Port of call: Fortified wine proves a strong draw in Portugal

view gallery VIEW GALLERY

The historic Portuguese city of Porto, situated on the mouth of the river Douro, is famous for the most renowned export of the area, its port wine, which courses through its veins.

Historically the success of port wine is due to several factors, including the naturally predisposed conditions of the nearby Douro Valley, where the grapes are cultivated in huge swathes of hillside and valley, whose lush green landscape boasts a microclimate perfect for cultivating the renowned port grapes, and almonds and olives among other produce.

The port of this region of Portugal has a very supportive ambassador: the English nation. The tipple ‘du choix’ of the 17th-century elite during the glory days of the British Empire, the drink quickly gained in popularity and frequented the bourgeois soirées thrown by monied citizens. Port wine as we now know it was born in the second half of the 17th century when brandy started being added to the mix to fortify the wine for its long journey, by sea, to England.

Many port houses in Porto, or, to be accurate, in Vila Nova de Gaia, where the port is stored in barrels in centuries-old cellars are still owned by English companies; in the early days of the port trade, the English, not its expected Portuguese owners, dominated most of the port business.

On a stroll around the city of Porto, it quickly becomes apparent that there are many constructions with a distinctly English architectural influence to them. The conjunction of Portuguese and English style is embraced in this city, to unusual effect.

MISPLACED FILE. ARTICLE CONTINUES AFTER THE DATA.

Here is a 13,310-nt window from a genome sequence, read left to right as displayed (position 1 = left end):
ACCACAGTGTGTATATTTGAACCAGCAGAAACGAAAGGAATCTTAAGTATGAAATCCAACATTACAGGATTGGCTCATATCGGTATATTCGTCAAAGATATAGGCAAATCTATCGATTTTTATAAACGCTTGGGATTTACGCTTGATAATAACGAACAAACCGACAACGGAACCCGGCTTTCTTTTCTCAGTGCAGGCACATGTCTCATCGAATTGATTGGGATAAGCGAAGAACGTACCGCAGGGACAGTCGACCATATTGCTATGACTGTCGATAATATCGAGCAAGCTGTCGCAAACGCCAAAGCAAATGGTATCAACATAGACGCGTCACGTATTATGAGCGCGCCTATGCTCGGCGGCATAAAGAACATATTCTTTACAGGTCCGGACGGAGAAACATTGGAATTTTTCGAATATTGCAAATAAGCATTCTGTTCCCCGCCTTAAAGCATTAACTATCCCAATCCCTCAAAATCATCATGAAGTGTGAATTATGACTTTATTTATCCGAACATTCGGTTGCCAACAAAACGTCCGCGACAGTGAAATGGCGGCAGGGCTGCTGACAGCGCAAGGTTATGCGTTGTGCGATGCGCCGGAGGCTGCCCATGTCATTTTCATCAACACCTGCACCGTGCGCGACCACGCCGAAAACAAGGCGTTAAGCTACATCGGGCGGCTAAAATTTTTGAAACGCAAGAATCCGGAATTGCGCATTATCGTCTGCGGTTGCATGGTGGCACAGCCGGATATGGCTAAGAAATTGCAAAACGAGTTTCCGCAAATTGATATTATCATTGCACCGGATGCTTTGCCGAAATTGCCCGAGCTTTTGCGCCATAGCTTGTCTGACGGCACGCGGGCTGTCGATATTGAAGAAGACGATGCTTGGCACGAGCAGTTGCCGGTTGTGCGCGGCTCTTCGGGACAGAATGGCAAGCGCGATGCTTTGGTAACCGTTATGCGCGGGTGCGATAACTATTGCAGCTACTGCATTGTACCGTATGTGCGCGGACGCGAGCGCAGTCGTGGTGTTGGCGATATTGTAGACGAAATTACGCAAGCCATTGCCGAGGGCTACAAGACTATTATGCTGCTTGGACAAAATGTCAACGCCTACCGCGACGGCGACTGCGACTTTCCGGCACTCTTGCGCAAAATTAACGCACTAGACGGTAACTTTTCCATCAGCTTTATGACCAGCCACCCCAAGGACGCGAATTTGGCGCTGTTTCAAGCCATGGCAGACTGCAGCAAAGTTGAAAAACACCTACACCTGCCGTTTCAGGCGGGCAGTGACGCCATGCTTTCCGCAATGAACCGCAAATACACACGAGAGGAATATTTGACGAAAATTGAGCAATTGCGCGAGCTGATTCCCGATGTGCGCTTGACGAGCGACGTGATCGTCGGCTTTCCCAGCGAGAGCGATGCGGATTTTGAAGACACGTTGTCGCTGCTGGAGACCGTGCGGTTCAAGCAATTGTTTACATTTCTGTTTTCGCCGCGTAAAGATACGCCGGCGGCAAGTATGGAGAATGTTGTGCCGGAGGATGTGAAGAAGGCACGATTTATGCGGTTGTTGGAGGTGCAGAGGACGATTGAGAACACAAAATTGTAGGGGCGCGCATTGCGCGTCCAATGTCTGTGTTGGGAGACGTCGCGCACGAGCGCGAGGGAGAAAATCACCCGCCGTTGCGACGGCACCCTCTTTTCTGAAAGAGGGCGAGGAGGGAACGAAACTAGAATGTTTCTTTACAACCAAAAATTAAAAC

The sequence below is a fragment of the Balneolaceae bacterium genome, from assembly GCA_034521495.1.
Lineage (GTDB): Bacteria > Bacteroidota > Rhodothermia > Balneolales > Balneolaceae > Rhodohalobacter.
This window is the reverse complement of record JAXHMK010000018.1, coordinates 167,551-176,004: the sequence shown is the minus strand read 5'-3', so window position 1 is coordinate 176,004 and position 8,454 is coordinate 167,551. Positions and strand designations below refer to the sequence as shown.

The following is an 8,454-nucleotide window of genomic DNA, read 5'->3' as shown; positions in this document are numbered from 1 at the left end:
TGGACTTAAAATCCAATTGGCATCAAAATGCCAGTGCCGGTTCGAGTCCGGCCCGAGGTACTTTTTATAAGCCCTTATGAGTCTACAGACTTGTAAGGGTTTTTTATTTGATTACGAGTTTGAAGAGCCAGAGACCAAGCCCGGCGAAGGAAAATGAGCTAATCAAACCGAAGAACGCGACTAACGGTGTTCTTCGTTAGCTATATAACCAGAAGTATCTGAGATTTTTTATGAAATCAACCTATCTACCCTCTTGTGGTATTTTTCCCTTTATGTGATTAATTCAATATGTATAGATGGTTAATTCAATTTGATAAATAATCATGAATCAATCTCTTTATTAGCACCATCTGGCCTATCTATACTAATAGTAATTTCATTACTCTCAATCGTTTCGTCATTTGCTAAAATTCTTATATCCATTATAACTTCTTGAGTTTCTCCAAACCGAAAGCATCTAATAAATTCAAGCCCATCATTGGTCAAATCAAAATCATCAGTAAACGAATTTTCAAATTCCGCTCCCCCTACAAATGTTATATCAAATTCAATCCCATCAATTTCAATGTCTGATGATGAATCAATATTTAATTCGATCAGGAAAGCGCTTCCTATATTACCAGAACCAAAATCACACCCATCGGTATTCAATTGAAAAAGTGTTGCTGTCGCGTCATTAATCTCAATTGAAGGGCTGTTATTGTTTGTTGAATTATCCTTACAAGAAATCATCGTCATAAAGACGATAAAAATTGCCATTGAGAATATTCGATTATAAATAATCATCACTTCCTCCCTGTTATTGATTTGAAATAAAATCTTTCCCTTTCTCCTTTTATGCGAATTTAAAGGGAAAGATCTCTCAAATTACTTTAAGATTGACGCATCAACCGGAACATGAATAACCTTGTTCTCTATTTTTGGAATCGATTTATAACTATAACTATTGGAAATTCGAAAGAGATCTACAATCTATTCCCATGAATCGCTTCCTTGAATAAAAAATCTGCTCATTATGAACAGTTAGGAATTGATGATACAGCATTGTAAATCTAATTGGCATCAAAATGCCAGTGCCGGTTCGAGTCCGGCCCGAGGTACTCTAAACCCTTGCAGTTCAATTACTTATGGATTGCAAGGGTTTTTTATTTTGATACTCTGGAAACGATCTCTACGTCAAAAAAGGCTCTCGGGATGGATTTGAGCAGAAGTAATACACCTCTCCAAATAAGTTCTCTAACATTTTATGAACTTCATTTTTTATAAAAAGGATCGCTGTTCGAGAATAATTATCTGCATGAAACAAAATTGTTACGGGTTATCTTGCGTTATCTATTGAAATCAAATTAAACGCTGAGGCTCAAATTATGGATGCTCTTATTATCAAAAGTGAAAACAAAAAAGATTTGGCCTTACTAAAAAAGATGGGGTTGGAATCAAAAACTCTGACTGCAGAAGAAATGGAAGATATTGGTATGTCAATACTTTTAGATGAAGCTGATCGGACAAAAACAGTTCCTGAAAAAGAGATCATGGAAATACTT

Another recognisable feature in Porto are the tiles, or Azulejos, that line some of the buildings, including the city’s cathedral and a fine example at the San Bento railway station. There are many striking examples of Azulejos in the Douro region, but the tiles are commonly used throughout Portugal. The towns of the coastline, such as the historically significant Vila Do Conde, just outside Porto, often utilize tiles on the outside of buildings, as the building will be better protected from the salty sea water with enforcement than without.

The town's famous bridge ‘Dom Luis I', designed by Leopold Valentin, a protégé of Gustav Eiffel, architect of the Eiffel Tower in Paris, that divides Porto from Vila Nova de Gaia, is intersected with a population of Rabelos, the traditional Portuguese boats that port wine was transported down the river in by the barrel to its resting place, the caves, or cellars, where ports of the future would be left to mature.

Portugal’s Douro region holds the prestigious title of being the second, after Hungary, protected region of wine growing in the world. Similarly recognised is Porto’s historic town centre, which is a World Heritage Site.